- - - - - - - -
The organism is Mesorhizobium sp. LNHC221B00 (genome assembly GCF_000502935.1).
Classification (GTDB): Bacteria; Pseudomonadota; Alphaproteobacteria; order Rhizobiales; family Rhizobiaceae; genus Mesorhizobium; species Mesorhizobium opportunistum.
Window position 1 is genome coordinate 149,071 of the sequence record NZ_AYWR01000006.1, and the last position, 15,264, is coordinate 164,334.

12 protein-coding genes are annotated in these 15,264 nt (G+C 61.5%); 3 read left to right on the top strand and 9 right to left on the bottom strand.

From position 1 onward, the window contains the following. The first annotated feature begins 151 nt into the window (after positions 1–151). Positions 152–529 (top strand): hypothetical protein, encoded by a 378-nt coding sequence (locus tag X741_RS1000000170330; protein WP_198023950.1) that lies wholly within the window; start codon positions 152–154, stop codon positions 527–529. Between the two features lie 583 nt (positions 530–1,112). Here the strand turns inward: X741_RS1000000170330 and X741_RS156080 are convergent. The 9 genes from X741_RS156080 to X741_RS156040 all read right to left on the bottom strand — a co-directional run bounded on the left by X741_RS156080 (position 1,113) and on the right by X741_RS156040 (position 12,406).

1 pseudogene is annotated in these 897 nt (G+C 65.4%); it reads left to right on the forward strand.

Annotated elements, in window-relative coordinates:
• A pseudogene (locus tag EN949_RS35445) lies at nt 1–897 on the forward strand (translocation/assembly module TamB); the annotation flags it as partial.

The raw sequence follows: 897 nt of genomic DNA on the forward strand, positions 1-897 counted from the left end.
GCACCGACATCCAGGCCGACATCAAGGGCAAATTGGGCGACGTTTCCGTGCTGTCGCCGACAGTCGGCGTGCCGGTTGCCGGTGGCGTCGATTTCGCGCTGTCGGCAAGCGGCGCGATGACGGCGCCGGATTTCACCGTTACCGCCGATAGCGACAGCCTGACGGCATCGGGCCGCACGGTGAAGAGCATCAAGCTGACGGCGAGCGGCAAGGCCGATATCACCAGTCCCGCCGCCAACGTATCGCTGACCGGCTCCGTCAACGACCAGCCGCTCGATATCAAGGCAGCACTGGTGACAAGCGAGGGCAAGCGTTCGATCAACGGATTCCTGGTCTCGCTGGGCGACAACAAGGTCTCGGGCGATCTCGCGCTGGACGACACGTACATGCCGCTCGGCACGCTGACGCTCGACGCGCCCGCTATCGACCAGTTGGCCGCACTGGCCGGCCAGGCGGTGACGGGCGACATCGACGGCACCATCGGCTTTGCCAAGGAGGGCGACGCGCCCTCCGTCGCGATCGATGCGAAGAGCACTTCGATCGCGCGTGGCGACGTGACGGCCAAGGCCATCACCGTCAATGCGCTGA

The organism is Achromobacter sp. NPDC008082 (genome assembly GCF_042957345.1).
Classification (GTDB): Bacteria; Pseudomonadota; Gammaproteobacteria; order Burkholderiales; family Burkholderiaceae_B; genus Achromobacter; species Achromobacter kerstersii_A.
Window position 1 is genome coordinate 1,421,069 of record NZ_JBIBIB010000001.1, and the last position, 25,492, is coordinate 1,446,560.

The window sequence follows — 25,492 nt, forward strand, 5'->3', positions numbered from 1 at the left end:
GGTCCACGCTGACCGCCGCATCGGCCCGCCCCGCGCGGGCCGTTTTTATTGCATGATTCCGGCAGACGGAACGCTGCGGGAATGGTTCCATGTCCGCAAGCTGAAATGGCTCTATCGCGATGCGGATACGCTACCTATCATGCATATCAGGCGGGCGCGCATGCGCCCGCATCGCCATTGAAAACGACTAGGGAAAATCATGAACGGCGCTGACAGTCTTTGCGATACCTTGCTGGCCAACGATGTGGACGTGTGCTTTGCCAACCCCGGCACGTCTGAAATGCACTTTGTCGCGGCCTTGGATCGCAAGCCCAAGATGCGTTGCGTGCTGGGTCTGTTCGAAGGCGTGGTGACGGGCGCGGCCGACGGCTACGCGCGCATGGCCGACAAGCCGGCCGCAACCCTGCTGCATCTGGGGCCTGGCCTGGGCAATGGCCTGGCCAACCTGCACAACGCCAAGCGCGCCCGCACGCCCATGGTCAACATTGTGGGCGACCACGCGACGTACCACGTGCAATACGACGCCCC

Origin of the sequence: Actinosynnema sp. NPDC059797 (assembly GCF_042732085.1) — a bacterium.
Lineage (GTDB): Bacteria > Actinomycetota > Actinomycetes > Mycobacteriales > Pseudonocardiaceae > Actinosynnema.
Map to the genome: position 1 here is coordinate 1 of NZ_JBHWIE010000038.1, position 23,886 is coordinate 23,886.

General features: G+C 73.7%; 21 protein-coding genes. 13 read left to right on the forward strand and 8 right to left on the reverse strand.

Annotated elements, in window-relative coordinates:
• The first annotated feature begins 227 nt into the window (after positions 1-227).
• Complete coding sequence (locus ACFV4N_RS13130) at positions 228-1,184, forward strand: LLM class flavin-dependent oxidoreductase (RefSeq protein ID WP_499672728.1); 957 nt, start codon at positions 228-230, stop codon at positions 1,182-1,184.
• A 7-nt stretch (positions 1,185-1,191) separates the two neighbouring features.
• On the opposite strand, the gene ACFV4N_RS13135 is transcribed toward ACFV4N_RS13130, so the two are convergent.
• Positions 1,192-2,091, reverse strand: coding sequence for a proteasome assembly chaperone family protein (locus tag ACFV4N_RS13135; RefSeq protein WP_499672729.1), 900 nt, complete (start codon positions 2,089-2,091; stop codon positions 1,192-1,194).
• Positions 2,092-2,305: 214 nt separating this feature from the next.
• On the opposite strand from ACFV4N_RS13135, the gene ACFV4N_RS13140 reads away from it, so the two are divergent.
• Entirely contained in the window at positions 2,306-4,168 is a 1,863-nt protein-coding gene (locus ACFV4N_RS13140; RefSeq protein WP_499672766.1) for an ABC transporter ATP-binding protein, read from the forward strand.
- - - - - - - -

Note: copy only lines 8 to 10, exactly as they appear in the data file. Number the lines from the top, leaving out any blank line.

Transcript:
• A pseudogene (locus tag EN949_RS35445) lies at nt 1–897 on the forward strand (translocation/assembly module TamB); the annotation flags it as partial.

The raw sequence follows: 897 nt of genomic DNA on the forward strand, positions 1-897 counted from the left end.
GCACCGACATCCAGGCCGACATCAAGGGCAAATTGGGCGACGTTTCCGTGCTGTCGCCGACAGTCGGCGTGCCGGTTGCCGGTGGCGTCGATTTCGCGCTGTCGGCAAGCGGCGCGATGACGGCGCCGGATTTCACCGTTACCGCCGATAGCGACAGCCTGACGGCATCGGGCCGCACGGTGAAGAGCATCAAGCTGACGGCGAGCGGCAAGGCCGATATCACCAGTCCCGCCGCCAACGTATCGCTGACCGGCTCCGTCAACGACCAGCCGCTCGATATCAAGGCAGCACTGGTGACAAGCGAGGGCAAGCGTTCGATCAACGGATTCCTGGTCTCGCTGGGCGACAACAAGGTCTCGGGCGATCTCGCGCTGGACGACACGTACATGCCGCTCGGCACGCTGACGCTCGACGCGCCCGCTATCGACCAGTTGGCCGCACTGGCCGGCCAGGCGGTGACGGGCGACATCGACGGCACCATCGGCTTTGCCAAGGAGGGCGACGCGCCCTCCGTCGCGATCGATGCGAAGAGCACTTCGATCGCGCGTGGCGACGTGACGGCCAAGGCCATCACCGTCAATGCGCTGA